THE Department of Finance (DOF) will start a series of workshops with various trade regulatory government agencies (TRGAs) this month on tariff harmonization and classification, to gather the base data needed to run TradeNet.gov.ph.
According to DOF Undersecretary Gil S. Beltran, who is the DOF’s anti-red tape czar, the workshops aim to gather 42 government agencies that regulate trade products and to harmonize their tariff codes. This is part of the government’s initiatives to facilitate trade and ease of doing business in the country.
The workshops will be facilitated by the Tariff Commission (TC) in coordination with the DOF Inter-Agency Business Process Interoperability (IABPI) Team, and the Bureau of Import Service of the Department of Trade and Industry. The workshop series will run weekly for five days from September to October at the TC office in Quezon City.
“The results of the workshops will be used as base data of the Tariff Code and Commodities that will be used by TC, Bureau of Customs and the regulatory agencies on TradeNet,” said Beltran in his report to Finance Secretary Carlos G. Dominguez III during a recent DOF Executive Committee meeting.
The harmonization of trade commodity codes was one of the agreements arising from the April 2018 meeting of the National Single Window (NSW) Steering Committee, which Dominguez heads.
Members of the NSW Steering Committee are the secretaries of the DTI, Department of Agriculture, Transportation, Interior and Local Government, and Health; the governor of the Bangko Sentral ng Pilipinas (BSP), and the director general of the National Economic and Development Authority (Neda).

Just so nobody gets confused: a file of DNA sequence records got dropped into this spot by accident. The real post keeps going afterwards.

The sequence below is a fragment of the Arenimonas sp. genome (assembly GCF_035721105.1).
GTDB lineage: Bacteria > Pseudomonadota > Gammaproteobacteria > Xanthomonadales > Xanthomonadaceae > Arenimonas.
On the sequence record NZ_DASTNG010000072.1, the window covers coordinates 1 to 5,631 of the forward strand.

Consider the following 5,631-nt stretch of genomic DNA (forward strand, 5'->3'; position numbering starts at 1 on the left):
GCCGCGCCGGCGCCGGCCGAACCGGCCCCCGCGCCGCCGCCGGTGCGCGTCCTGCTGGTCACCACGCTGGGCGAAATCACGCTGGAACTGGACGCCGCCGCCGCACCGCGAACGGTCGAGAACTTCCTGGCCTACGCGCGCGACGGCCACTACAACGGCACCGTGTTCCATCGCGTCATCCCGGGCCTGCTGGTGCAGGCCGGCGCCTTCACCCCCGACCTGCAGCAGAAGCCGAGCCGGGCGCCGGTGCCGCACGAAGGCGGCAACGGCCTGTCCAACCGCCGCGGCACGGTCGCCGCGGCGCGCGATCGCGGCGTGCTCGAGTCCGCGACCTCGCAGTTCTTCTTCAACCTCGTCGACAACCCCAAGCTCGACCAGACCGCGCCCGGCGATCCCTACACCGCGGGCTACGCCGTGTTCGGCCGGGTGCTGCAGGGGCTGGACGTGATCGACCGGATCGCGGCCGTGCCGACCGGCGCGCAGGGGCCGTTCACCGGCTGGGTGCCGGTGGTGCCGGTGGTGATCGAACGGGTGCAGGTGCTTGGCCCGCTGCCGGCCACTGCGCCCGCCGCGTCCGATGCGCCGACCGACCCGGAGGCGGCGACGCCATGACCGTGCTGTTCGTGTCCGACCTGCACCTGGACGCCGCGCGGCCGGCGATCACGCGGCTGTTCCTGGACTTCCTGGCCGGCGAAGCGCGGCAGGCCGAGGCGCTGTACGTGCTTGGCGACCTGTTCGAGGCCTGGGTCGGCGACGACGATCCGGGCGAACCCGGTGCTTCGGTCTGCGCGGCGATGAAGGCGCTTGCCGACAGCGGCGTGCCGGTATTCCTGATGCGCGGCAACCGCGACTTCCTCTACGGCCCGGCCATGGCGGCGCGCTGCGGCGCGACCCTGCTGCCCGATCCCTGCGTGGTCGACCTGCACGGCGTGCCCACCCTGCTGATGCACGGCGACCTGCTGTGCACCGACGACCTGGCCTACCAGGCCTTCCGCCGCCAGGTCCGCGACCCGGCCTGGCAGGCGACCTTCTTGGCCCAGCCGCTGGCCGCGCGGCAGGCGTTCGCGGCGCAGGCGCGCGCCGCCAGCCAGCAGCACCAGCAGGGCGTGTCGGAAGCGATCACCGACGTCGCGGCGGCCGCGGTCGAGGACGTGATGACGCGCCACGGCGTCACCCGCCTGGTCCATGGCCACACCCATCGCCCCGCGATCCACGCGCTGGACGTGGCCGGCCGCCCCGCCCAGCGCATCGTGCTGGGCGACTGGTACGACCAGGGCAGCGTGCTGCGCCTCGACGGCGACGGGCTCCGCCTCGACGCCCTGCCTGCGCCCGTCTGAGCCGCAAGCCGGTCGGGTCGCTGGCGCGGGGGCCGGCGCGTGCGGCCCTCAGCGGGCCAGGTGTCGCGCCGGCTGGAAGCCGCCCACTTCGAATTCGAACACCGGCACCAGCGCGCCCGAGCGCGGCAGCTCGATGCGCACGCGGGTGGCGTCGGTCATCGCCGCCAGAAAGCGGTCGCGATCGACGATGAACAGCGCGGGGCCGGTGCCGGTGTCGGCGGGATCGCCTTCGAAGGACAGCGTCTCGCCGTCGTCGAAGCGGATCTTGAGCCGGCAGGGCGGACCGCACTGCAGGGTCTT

The NSW Steering Committee is part of the NSW Task Force for Cargo Clearance created via Executive Order 482 issued in 2005. The NSW Task Force consists of the steering committee and a technical working group headed by the customs Commissioner.
TradeNet, the government’s digital import and export permit platform, aims to link 76 TRGAs through a common database and shorten the processing of transactions for import and export clearances. The system is expected to minimize the costs of doing business and cut the processing time for the issuance of import and export permits.
The platform will also serve as the Philippines’s link to the Asean Single Window (ASW), a regional initiative that aims to speed up cargo clearances and promote economic integration by enabling the electronic exchange of border documents among the organization’s 10 member-states. Indonesia, Malaysia, Singapore, Thailand and Vietnam are already using the ASW to exchange information on customs clearances.
Beltran said that through TradeNet, traders may apply online for import and export permits for commodities, such as rice, sugar, used motor vehicles, chemicals (toluene), frozen meat, medicines (for humans, animals or fish) and cured tobacco.
Last year it was reported that the software for the TradeNet was already delivered by the Department of Information and Communications Technology to the DOF in preparation for going onstream by the middle of this year.
In 2016 the DOF secured a P21.5-million grant from the German development bank KfW Group to help implement TradeNet. TradeNet aims to connect 66 agencies and 10 economic zones involved in approving import and export permits and other trading requirements.